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Markets flash early signs of risk from wider Mideast war as crypto prices sink after Iran launches wave of drones at Israel

Cryptocurrency prices fell Saturday evening after Iran launched a wave of drones at Israel, marking an early indication of the turmoil that could hit markets as investors start to price in the threat of a broader Middle East war.

Bitcoin was down 5% from its price on Friday, while ether sank more than 7%, and XRP tumbled 13.5%, according to CoinMarketCap. That’s a sign risk assets will be under pressure.

A fuller picture of Wall Street’s reaction to Iran’s first-ever, full-scale military assault on Israel will come on Sunday evening, when futures trading opens in the U.S. for stocks, bonds, commodities and currencies.

Trading on Friday offered somewhat of a preview on what to expect. Reports at the time said an Iranian attack on Israel was expected within two days, boosting U.S. benchmark oil prices as much as 3% to top $87 a barrel.

U.S. Treasury bonds also rallied sharply, sending the 10-year yield down as much as 10 basis points as investors looked for safety.

Similarly, the U.S dollar advanced as the geopolitical tensions caused investors to turn away from riskier emerging-market currencies.

Even the euro fell to a five-month low against the greenback, as markets also weighed the prospect of the European Central Bank cutting rates before the Federal Reserve does.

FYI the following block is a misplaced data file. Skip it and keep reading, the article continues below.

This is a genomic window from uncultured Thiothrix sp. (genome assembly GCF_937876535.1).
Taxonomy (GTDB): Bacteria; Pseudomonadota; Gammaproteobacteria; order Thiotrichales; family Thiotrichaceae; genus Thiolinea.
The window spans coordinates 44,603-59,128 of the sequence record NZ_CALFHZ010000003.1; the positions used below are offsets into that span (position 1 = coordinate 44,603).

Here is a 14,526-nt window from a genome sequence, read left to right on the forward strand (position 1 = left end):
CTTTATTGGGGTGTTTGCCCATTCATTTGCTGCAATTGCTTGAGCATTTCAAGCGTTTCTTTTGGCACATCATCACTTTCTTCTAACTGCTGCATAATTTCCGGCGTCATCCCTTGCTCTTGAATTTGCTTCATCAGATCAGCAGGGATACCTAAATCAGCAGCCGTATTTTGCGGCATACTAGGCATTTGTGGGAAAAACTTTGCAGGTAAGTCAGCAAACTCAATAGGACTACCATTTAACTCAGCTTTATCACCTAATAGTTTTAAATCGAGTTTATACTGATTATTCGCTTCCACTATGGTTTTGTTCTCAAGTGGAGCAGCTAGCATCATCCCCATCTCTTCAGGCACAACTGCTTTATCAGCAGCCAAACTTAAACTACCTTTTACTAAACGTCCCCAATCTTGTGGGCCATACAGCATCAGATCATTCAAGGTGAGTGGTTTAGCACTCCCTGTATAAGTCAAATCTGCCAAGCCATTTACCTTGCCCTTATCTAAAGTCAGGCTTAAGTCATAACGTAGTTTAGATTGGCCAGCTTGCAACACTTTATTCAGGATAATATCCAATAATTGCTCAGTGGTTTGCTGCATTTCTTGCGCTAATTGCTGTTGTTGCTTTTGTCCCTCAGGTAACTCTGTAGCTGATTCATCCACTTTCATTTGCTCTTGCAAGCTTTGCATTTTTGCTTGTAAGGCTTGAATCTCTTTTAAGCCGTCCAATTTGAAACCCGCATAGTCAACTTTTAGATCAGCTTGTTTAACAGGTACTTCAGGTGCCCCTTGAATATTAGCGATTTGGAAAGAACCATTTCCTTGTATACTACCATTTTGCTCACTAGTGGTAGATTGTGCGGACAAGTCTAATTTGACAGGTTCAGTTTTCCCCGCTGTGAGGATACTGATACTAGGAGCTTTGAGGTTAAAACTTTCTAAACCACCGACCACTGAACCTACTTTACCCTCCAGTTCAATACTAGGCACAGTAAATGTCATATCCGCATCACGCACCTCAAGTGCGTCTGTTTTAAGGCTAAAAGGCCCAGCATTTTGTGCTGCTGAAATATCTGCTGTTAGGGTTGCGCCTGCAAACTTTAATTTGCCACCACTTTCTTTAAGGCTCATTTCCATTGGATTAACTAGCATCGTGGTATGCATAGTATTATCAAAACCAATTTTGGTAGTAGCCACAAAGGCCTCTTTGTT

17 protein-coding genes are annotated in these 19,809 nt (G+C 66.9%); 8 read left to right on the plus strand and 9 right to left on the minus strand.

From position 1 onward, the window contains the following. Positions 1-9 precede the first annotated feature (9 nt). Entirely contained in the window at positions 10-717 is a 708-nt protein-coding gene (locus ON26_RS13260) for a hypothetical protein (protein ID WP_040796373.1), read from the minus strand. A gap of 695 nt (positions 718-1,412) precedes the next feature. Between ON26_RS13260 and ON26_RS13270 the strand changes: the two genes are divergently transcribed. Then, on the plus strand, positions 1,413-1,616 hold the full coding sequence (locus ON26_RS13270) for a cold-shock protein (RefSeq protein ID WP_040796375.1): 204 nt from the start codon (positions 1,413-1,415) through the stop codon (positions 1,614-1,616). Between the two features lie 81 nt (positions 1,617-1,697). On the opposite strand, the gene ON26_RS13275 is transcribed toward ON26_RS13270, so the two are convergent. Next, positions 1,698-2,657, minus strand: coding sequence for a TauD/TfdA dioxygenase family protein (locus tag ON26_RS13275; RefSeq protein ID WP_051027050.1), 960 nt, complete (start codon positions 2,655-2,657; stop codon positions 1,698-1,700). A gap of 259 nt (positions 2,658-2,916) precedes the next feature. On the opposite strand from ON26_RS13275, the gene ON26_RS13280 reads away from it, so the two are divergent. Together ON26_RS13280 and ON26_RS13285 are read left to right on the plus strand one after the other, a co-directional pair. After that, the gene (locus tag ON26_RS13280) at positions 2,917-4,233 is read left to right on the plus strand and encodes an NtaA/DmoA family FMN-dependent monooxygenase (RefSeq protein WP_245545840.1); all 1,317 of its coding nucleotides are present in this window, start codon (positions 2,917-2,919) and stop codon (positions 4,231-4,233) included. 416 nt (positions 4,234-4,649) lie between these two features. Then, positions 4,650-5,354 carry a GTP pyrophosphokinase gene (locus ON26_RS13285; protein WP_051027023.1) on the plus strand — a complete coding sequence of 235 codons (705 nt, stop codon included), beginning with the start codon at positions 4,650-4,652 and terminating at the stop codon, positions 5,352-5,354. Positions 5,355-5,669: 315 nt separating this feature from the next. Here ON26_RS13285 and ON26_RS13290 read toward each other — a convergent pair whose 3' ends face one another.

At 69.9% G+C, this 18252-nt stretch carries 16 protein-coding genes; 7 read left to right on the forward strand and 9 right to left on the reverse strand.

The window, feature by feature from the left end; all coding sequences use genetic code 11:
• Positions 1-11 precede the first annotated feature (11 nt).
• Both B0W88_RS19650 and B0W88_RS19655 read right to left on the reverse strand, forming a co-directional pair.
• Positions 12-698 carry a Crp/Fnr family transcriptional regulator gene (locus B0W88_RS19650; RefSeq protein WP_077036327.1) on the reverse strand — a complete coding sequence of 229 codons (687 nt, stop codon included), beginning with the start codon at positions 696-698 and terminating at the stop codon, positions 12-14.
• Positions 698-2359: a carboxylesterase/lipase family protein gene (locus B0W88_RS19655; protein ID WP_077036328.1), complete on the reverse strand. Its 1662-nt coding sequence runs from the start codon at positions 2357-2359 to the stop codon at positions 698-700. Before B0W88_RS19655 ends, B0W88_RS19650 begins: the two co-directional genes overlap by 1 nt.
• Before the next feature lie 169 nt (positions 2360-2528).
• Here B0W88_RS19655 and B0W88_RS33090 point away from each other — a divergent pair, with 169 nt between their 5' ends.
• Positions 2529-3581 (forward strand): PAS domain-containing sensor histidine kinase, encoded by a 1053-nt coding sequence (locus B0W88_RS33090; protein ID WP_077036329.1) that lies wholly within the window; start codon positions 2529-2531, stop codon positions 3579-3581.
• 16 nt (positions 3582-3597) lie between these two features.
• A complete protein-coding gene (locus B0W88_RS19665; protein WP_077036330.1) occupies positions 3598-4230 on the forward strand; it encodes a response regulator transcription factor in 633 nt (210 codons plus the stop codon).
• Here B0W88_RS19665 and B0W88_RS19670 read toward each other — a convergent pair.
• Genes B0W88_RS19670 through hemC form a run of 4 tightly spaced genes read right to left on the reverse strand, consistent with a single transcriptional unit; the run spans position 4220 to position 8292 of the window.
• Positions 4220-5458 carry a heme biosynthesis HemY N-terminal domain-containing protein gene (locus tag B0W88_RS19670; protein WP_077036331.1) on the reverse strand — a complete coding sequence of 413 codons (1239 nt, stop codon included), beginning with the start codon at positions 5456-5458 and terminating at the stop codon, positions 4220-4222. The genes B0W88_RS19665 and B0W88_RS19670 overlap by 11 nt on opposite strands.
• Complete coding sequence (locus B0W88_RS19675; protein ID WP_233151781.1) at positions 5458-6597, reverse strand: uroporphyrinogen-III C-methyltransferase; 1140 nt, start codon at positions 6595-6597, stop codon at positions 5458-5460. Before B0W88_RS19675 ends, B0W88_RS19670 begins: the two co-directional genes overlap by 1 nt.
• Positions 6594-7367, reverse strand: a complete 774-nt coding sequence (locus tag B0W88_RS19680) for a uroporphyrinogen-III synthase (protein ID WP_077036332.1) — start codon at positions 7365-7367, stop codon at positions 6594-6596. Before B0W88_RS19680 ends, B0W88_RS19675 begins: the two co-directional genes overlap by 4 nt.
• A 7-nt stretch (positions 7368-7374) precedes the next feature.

Meanwhile, prices for gold—traditionally seen as another safe-haven asset—surged to a fresh record high above $2,400 an ounce before later reversing those gains late Friday.

Stocks sold off on Friday, led by risk-on tech shares, as investors also digested bank earnings and fresh inflation data that further dampened hopes for imminent Fed rate cuts.

Mideast tensions have been ramping up since militants backed by Iran attacked Israel in October. Other Iranian-backed groups in Lebanon, Iraq, Syria and Yemen have also launched rockets at Israel.

More recently, Tehran blamed Israel for an April 1 airstrike in Syria that killed two Iranian generals, though Israel hasn’t addressed it.

With Iran attacking Israel, the risk grows that the U.S.—Israel’s most important military ally—could be also be drawn into direct engagements with Iran. On Saturday, the White House vowed to support Israel’s defense, after moving more Navy ships toward the region in anticipation of an attack.

This story was originally featured on Fortune.com